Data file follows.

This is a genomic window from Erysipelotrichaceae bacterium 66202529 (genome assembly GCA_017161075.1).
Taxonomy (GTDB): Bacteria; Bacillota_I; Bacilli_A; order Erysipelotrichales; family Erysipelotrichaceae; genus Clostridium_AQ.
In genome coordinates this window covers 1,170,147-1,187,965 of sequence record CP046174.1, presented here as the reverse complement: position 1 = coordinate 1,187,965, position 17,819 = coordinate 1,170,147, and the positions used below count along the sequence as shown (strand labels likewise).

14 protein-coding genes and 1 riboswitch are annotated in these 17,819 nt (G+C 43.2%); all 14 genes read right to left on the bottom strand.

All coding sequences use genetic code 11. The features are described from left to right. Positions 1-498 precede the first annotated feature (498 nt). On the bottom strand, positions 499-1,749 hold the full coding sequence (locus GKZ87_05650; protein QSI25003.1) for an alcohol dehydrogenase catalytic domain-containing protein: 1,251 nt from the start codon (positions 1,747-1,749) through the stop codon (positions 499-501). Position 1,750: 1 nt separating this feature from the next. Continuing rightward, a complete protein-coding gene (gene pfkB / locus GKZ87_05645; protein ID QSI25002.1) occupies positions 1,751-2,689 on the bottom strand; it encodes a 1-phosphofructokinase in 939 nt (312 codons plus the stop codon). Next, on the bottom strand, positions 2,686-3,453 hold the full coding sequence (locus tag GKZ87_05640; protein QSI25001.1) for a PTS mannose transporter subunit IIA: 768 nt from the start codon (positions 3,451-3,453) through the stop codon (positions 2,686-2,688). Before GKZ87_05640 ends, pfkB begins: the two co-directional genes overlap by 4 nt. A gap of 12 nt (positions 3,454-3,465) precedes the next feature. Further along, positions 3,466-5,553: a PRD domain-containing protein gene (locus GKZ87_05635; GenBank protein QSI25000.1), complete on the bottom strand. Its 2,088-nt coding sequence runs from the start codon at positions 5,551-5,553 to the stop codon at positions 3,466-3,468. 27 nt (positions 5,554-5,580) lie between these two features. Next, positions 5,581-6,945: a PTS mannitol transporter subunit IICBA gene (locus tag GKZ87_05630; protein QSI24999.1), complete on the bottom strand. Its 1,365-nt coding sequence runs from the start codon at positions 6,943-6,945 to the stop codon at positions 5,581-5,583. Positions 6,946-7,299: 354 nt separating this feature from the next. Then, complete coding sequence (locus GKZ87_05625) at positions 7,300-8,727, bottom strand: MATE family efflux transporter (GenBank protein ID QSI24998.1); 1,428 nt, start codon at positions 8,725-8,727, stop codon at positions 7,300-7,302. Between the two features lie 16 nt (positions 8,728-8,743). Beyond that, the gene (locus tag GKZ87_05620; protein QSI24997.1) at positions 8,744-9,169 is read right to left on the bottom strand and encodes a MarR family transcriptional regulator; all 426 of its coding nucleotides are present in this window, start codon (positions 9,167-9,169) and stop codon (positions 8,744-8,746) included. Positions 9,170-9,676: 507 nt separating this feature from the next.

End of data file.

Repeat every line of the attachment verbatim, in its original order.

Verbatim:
This is a genomic window from Erysipelotrichaceae bacterium 66202529 (genome assembly GCA_017161075.1).
Taxonomy (GTDB): Bacteria; Bacillota_I; Bacilli_A; order Erysipelotrichales; family Erysipelotrichaceae; genus Clostridium_AQ.
In genome coordinates this window covers 1,170,147-1,187,965 of sequence record CP046174.1, presented here as the reverse complement: position 1 = coordinate 1,187,965, position 17,819 = coordinate 1,170,147, and the positions used below count along the sequence as shown (strand labels likewise).

14 protein-coding genes and 1 riboswitch are annotated in these 17,819 nt (G+C 43.2%); all 14 genes read right to left on the bottom strand.

All coding sequences use genetic code 11. The features are described from left to right. Positions 1-498 precede the first annotated feature (498 nt). On the bottom strand, positions 499-1,749 hold the full coding sequence (locus GKZ87_05650; protein QSI25003.1) for an alcohol dehydrogenase catalytic domain-containing protein: 1,251 nt from the start codon (positions 1,747-1,749) through the stop codon (positions 499-501). Position 1,750: 1 nt separating this feature from the next. Continuing rightward, a complete protein-coding gene (gene pfkB / locus GKZ87_05645; protein ID QSI25002.1) occupies positions 1,751-2,689 on the bottom strand; it encodes a 1-phosphofructokinase in 939 nt (312 codons plus the stop codon). Next, on the bottom strand, positions 2,686-3,453 hold the full coding sequence (locus tag GKZ87_05640; protein QSI25001.1) for a PTS mannose transporter subunit IIA: 768 nt from the start codon (positions 3,451-3,453) through the stop codon (positions 2,686-2,688). Before GKZ87_05640 ends, pfkB begins: the two co-directional genes overlap by 4 nt. A gap of 12 nt (positions 3,454-3,465) precedes the next feature. Further along, positions 3,466-5,553: a PRD domain-containing protein gene (locus GKZ87_05635; GenBank protein QSI25000.1), complete on the bottom strand. Its 2,088-nt coding sequence runs from the start codon at positions 5,551-5,553 to the stop codon at positions 3,466-3,468. 27 nt (positions 5,554-5,580) lie between these two features. Next, positions 5,581-6,945: a PTS mannitol transporter subunit IICBA gene (locus tag GKZ87_05630; protein QSI24999.1), complete on the bottom strand. Its 1,365-nt coding sequence runs from the start codon at positions 6,943-6,945 to the stop codon at positions 5,581-5,583. Positions 6,946-7,299: 354 nt separating this feature from the next. Then, complete coding sequence (locus GKZ87_05625) at positions 7,300-8,727, bottom strand: MATE family efflux transporter (GenBank protein ID QSI24998.1); 1,428 nt, start codon at positions 8,725-8,727, stop codon at positions 7,300-7,302. Between the two features lie 16 nt (positions 8,728-8,743). Beyond that, the gene (locus tag GKZ87_05620; protein QSI24997.1) at positions 8,744-9,169 is read right to left on the bottom strand and encodes a MarR family transcriptional regulator; all 426 of its coding nucleotides are present in this window, start codon (positions 9,167-9,169) and stop codon (positions 8,744-8,746) included. Positions 9,170-9,676: 507 nt separating this feature from the next.